Bummer lambs – heads low, discouraged and overwhelmed.  Rejected by others, struggling with self, feeling the weight of the sin of unbelief, or actions that have denied that Jesus is our Lord.  I got an e-mail this week from a person who was candid about their fears, “I also selfishly fear for my own mortality.  I worry that I will become sickened and unable to provide for my family.  Oh well, they say that despair is normal in times like these.”

Do you know what saved the lives of those bummer lambs – Thomas and Peter?  The resurrection saved them.  Do you know what saves you?  The resurrection of Jesus saves you.  Listen to the despair of life without the resurrection of Jesus and the certainty of life with it, “If Christ has not been raised, your faith is futile; you are still in your sins.  Then those who have fallen asleep in Christ are lost.  If only for this life we have hope in Christ, we are to be pitied more than all men.  But Christ has indeed been raised from the dead, the firstfruits of those whose have fallen asleep.”  (I Corinthians 15:17-20)

Peter, the bummer lamb who Jesus sought and found, had this to say about the hope that Jesus brings to all through His resurrection, “Praise be to the God and Father of our Lord Jesus Christ!  In his great mercy he has given us new birth into a living hope through the resurrection of Jesus Christ from the dead.”  (I Peter 1:3)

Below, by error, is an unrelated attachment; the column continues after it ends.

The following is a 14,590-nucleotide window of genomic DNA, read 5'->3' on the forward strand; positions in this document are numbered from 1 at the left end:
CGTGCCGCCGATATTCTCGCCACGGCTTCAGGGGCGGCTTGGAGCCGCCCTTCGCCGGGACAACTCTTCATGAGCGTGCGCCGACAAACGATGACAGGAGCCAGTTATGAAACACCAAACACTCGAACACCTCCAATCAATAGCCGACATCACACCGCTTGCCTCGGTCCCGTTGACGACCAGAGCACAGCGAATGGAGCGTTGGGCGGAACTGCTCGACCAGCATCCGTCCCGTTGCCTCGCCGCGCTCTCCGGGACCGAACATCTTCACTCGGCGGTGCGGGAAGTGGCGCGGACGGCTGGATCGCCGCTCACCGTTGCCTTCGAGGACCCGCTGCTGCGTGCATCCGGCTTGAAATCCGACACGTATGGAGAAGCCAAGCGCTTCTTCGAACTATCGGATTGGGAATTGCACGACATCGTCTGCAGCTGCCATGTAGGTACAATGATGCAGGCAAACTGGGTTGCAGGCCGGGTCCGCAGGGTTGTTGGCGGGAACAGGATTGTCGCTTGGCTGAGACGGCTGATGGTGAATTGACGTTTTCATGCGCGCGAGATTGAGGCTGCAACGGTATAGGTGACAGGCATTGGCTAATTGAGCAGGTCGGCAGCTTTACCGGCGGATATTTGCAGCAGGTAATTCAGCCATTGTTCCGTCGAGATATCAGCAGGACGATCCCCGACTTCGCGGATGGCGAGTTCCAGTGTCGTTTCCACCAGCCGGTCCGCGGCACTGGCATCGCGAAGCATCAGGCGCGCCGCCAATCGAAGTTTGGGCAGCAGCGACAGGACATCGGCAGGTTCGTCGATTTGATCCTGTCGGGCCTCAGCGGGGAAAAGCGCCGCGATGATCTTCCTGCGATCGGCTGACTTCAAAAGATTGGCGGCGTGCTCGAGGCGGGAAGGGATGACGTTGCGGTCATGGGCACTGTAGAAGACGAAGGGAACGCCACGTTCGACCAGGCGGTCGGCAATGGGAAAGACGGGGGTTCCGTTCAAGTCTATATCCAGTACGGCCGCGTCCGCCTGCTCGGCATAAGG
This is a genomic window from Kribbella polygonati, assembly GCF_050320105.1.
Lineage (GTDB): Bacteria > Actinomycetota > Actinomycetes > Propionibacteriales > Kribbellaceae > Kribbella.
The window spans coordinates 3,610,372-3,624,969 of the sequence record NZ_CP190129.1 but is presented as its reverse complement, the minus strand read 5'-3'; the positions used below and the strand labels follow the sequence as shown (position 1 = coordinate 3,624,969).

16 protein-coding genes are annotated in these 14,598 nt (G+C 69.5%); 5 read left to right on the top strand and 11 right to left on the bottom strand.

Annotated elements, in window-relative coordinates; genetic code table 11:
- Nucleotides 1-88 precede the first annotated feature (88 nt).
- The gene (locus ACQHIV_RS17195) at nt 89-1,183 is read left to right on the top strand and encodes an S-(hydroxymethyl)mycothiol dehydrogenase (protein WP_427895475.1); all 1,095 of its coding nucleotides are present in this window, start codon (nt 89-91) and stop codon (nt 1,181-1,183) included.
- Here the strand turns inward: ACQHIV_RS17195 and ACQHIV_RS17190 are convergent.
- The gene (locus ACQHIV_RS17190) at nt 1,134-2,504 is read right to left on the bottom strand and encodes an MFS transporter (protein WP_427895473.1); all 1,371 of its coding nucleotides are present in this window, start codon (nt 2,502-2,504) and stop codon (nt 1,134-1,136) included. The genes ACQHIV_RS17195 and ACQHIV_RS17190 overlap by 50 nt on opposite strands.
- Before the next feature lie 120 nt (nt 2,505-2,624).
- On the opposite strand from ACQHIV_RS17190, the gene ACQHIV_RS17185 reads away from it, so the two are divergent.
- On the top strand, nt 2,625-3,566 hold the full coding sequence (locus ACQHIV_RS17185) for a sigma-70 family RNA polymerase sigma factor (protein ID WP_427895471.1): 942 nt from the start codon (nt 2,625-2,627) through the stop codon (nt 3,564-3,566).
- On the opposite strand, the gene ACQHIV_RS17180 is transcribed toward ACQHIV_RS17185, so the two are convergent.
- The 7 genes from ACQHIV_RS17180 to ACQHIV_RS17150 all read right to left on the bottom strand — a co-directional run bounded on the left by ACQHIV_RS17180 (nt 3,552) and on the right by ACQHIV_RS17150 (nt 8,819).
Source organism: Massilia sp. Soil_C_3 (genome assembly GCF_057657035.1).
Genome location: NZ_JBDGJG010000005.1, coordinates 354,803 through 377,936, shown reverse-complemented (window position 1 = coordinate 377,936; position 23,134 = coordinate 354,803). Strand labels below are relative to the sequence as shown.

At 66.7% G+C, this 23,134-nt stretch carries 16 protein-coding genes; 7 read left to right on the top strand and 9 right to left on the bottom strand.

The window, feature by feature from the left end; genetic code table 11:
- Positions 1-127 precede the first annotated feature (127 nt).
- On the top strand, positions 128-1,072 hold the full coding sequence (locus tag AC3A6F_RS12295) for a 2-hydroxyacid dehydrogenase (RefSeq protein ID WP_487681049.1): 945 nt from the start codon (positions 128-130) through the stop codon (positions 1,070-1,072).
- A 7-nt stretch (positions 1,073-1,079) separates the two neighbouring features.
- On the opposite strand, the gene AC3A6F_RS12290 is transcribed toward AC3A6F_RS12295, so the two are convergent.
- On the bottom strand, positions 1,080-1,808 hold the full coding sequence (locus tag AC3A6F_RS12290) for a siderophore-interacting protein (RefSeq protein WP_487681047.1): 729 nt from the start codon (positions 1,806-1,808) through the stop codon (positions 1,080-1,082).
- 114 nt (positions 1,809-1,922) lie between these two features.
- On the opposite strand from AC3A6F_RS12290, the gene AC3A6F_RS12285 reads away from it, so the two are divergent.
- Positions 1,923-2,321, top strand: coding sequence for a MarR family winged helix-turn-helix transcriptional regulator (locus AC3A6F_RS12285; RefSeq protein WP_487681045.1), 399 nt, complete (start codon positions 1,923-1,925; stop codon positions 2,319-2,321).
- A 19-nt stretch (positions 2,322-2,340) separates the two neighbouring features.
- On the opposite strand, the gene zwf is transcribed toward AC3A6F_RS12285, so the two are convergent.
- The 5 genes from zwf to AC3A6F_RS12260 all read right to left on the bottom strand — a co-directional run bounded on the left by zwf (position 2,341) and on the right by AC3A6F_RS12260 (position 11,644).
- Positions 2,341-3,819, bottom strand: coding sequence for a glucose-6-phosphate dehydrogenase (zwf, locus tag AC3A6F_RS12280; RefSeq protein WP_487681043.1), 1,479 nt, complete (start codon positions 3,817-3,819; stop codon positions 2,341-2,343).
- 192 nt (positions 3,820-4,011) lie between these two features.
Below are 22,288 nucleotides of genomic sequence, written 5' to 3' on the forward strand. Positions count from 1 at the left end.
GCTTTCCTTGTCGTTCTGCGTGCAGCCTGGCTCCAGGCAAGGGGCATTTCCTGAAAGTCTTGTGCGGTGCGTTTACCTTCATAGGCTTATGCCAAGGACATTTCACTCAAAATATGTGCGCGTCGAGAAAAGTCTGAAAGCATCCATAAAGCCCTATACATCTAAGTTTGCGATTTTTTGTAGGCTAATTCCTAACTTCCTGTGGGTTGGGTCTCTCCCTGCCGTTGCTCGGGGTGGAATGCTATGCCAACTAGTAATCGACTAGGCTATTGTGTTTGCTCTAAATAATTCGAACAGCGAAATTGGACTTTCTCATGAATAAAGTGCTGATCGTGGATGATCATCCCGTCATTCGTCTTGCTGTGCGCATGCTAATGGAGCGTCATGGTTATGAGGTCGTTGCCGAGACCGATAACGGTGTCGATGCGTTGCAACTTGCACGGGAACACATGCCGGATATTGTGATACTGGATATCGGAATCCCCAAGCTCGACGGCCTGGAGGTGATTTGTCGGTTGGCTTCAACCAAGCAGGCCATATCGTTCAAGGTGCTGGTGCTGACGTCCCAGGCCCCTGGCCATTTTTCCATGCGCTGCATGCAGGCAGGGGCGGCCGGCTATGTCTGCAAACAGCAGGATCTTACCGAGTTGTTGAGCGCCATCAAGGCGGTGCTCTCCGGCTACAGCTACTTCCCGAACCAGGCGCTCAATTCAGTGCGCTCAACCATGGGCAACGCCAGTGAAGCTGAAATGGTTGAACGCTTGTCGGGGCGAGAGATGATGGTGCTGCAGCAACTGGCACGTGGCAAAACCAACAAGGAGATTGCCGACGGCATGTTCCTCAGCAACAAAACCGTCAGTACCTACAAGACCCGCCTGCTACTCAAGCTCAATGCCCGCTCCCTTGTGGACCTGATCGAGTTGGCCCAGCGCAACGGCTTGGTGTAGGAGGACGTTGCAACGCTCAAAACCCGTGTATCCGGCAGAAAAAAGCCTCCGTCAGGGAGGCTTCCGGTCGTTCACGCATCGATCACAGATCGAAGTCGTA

I’ve gotta ask you – Did Jesus rise from death, or not?  Is this true?  Or not?  If it isn’t true then we have no hope, no foundation, no life.  We’d be bummer lambs who would keep our heads bent and broken.  But if it is true, that Jesus can show Himself alive, and defeat every evil force, then He will lift the spirits of those dejected followers by His words, “Peace be with you”.  Us bummer lambs have heads that are lifted and spirits made certain and strong.

Did Jesus rise from death, or not?  Is this true?  Or not?  Yes, He rose.  Yes, He lives.  And we rise and live.  We are forgiven and given faith.  We live with confidence and hope.  We die with certain victory.

We are all bummer lambs given life in Jesus, who was crucified and now lives…forever.  Amen!!


  1. Lorraine Winckler says:

    I too am a bummer lamb. Thank you Lord for seeking me out!